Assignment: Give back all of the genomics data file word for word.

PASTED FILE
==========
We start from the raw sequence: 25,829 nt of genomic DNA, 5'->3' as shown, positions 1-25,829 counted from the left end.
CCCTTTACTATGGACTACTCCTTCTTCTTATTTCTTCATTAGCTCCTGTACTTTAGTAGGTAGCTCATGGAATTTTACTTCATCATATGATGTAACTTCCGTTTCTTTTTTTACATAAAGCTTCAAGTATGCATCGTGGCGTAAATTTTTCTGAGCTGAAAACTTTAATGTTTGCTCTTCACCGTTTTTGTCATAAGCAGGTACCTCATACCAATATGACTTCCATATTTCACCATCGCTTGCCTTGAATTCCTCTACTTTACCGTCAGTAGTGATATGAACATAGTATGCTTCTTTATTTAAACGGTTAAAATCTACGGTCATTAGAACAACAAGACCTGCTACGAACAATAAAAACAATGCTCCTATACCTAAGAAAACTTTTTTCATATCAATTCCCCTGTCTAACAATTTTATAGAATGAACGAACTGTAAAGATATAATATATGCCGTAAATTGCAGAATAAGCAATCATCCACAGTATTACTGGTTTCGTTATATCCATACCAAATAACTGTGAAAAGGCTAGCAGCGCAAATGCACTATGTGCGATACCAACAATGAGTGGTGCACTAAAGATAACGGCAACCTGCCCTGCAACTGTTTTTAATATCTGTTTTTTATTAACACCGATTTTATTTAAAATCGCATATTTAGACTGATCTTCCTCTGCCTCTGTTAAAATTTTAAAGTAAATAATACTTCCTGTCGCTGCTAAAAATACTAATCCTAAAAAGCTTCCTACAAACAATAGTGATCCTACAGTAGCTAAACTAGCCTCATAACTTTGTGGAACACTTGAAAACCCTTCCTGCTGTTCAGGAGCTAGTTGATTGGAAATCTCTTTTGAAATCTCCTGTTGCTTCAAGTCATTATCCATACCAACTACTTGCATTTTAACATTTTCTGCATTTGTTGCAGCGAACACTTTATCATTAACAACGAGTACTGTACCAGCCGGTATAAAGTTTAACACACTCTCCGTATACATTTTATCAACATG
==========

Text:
We start from the raw sequence: 25,829 nt of genomic DNA, 5'->3' as shown, positions 1-25,829 counted from the left end.
CCCTTTACTATGGACTACTCCTTCTTCTTATTTCTTCATTAGCTCCTGTACTTTAGTAGGTAGCTCATGGAATTTTACTTCATCATATGATGTAACTTCCGTTTCTTTTTTTACATAAAGCTTCAAGTATGCATCGTGGCGTAAATTTTTCTGAGCTGAAAACTTTAATGTTTGCTCTTCACCGTTTTTGTCATAAGCAGGTACCTCATACCAATATGACTTCCATATTTCACCATCGCTTGCCTTGAATTCCTCTACTTTACCGTCAGTAGTGATATGAACATAGTATGCTTCTTTATTTAAACGGTTAAAATCTACGGTCATTAGAACAACAAGACCTGCTACGAACAATAAAAACAATGCTCCTATACCTAAGAAAACTTTTTTCATATCAATTCCCCTGTCTAACAATTTTATAGAATGAACGAACTGTAAAGATATAATATATGCCGTAAATTGCAGAATAAGCAATCATCCACAGTATTACTGGTTTCGTTATATCCATACCAAATAACTGTGAAAAGGCTAGCAGCGCAAATGCACTATGTGCGATACCAACAATGAGTGGTGCACTAAAGATAACGGCAACCTGCCCTGCAACTGTTTTTAATATCTGTTTTTTATTAACACCGATTTTATTTAAAATCGCATATTTAGACTGATCTTCCTCTGCCTCTGTTAAAATTTTAAAGTAAATAATACTTCCTGTCGCTGCTAAAAATACTAATCCTAAAAAGCTTCCTACAAACAATAGTGATCCTACAGTAGCTAAACTAGCCTCATAACTTTGTGGAACACTTGAAAACCCTTCCTGCTGTTCAGGAGCTAGTTGATTGGAAATCTCTTTTGAAATCTCCTGTTGCTTCAAGTCATTATCCATACCAACTACTTGCATTTTAACATTTTCTGCATTTGTTGCAGCGAACACTTTATCATTAACAACGAGTACTGTACCAGCCGGTATAAAGTTTAACACACTCTCCGTATACATTTTATCAACATG